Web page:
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  7. drmackay

    I don’t carry a firearm when I backpack. I don’t see the need and I find there are either lighter alternatives or behavior I can change to avoid the need for a firearm when I backpack. I don’t want the weight. That said – there is no reason to be freaked out if someone is carrying a firearm when backpacking. I have met someone on the trail visibly carrying a firearm. It didn’t bother me, no reason to be concerned. When I reflect back on trips and items I wish I had brought along that I didn’t bring – a firearm has never made the list. None of my backpacking partners ever claimed they were glad they brought a firearm (this doesn’t deny that someone was glad they brought it). I figure the most dangerous part of my backpacking trip is the car trip getting out of town and to the trail head. It doesn’t concern or bother me that others do carry a firearm – if they know and exercise proper usage of their firearm everything is fine. And so far everyone I met backpacking has exercised proper usage and handling of their firearm when backpacking. I expect it will remain that way. Another thought if your backpacking partners are all carrying firearms – why do you need more? How many firearms does your group need? Does everyone in the group need to be individually armed? Do you each need to carry your own stove too?

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  8. t-j-f

    “Damian, what do you feel you need protection from?”

    That wraps it up perfectly for me.

    In my opinion there’s only one reason, other than target shooting and hunting, that citizens want to legally own and carry firearms and that’s fear. Fear of animals or fear of people.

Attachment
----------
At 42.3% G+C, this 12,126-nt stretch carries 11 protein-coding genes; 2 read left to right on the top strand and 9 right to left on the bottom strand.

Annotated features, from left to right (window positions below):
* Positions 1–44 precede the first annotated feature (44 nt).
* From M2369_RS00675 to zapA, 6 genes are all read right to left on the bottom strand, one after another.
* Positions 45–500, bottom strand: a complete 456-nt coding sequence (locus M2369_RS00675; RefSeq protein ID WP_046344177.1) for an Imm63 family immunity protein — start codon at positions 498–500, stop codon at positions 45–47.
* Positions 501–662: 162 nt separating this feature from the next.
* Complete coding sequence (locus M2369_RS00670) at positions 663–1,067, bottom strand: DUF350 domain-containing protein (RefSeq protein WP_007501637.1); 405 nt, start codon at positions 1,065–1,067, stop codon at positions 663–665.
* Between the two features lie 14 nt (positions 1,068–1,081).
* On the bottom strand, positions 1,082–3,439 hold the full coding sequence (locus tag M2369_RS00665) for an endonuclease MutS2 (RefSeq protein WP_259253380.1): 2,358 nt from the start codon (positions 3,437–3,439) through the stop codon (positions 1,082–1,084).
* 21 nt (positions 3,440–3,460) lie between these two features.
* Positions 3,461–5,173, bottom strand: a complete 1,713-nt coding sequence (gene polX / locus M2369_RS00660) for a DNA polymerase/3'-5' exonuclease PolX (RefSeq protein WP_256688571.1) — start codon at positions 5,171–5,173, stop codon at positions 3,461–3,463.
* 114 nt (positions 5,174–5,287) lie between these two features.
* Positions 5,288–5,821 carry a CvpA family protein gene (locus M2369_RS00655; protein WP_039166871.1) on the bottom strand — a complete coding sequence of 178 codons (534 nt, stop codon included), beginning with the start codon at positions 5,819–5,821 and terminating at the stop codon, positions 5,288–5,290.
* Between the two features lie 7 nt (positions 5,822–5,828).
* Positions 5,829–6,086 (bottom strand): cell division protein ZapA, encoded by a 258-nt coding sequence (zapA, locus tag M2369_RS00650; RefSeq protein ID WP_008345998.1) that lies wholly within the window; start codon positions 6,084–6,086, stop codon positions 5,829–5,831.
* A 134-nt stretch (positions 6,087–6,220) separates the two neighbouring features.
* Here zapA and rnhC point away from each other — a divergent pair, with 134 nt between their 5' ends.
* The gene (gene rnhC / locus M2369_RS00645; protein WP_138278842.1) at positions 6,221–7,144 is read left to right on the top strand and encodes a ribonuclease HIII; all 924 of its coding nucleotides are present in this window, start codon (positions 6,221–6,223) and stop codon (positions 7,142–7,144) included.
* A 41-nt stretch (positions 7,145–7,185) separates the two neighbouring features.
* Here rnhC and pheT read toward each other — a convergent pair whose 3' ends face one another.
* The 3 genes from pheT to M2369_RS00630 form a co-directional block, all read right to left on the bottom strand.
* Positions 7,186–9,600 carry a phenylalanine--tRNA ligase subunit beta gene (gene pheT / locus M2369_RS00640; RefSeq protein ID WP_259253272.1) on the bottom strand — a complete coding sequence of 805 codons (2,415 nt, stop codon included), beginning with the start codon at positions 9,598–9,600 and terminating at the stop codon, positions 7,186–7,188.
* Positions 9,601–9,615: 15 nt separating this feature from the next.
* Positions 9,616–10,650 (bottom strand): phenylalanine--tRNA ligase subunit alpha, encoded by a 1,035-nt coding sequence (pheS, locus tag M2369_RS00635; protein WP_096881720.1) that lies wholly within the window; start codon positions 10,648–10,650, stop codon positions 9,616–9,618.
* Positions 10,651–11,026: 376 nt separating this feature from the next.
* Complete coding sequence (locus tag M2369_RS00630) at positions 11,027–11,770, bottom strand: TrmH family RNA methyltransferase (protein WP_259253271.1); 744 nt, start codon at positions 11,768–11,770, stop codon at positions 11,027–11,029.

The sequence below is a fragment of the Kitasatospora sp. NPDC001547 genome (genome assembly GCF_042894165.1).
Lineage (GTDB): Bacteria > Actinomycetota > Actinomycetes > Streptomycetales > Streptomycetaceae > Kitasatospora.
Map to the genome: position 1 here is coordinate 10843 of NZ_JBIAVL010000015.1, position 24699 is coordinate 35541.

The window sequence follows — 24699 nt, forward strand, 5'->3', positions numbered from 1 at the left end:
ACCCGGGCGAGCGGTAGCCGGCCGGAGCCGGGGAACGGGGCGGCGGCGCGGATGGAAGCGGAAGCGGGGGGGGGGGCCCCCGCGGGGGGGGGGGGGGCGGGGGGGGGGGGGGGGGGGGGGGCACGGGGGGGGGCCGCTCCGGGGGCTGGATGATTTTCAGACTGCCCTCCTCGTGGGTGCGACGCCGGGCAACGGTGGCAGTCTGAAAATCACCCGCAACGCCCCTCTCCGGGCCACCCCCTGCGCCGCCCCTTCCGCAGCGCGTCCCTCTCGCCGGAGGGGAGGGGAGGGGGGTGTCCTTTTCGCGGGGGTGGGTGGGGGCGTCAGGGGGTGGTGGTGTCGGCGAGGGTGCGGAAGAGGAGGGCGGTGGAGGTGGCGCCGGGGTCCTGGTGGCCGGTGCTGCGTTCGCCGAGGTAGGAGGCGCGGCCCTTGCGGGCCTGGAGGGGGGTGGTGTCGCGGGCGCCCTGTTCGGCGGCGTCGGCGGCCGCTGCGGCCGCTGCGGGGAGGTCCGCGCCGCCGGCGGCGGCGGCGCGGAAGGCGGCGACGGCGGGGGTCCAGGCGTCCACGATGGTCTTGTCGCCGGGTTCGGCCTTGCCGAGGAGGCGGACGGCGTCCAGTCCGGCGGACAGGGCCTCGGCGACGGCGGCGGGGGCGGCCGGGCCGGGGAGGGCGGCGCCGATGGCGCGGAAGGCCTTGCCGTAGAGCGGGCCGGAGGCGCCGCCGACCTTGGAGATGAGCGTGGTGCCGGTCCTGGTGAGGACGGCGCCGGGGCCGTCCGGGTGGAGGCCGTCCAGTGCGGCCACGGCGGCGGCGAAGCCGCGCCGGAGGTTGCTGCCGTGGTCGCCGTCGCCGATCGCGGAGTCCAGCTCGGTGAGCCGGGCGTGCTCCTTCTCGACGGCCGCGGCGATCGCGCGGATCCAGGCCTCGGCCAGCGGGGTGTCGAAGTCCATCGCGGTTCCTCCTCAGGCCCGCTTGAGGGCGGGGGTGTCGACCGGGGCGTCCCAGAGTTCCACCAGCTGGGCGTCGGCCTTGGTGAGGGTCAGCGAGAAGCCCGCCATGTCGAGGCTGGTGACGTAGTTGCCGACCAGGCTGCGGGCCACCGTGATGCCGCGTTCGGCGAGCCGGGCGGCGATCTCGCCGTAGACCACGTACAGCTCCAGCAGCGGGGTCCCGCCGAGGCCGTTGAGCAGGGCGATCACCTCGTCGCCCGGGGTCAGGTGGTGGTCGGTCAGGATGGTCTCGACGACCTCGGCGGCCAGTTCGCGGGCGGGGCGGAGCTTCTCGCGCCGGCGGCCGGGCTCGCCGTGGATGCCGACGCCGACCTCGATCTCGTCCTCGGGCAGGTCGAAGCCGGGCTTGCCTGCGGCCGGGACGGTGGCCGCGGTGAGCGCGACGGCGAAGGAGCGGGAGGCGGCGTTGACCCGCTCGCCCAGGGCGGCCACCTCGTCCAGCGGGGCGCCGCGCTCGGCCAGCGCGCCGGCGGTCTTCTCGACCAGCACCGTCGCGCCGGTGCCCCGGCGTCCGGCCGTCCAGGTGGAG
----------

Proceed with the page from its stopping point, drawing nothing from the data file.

And, as is usually the case, fear can be eliminated with facts. But as we live in a belief over fact society….

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  9. immadman

    Looks like a pretty old thread, so this may or may not be pertinent. I was brought up in the country surrounded by woods and grew up hunting, fishing, camping, and backpacking. Still do, to some degree or other, although at 62 years of age, I have slowed down a bit. I did not then, nor will I now, go into the woods without at least a sidearm. Not too concerned about bears, but there are other critters out there that are not too people friendly. I also have an enhanced concealed carry permit, so I can legally carry concealed in those states that I have reciprocity in. I shoot and train on a regular basis, although admittedly not as much now as when I was younger. If I am not hunting, I will only carry a sidearm. I have no need to carry a long gun while backpacking or just out in the woods walking around. In town, I carry all of the time. More boogie bears in the city than in the woods, in my opinion. If I am in bear country, I will also carry bear spray. Statistically, there are more bear attacks deterred with spray than with weapons. Am I afraid of something or someone? No, I just prefer to be prepared.

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  10. john-duke-emtgmail-com

    I’ve been guiding for 15 years all over the lower 48 and I’ve never felt like a gun was needed, or even a good idea, until I started hiking with my less than 1 year old son. Now with the day hikes I do, I’m carrying him, and I’m in the front country. The trails around town have fairly frequent mountain lion sightings, though so far no attacks. Personally I’ve seen tracks, and heard the shrieks of mountain lions while out hiking. I guess it’s a little bit of the Papa bear coming out in me, but when I’m hiking with my little one in lion country, I feel better having a firearm. That said, I grew up shooting and I’m very safe and responsible with my guns, if I had no experience with them, I probably wouldn’t want to hike with one. I do carry my gun openly, which is legal without a permit where I live. I have a holster on my child carrier pack, and I like it there for 2 reasons; the first is it’s more comfortable than having it between my body and the hip belt, and the second is, it’s easily and quickly accessible if, heaven forbid, I should need it. A gun in your pack is of no use if you’re suddenly attacked.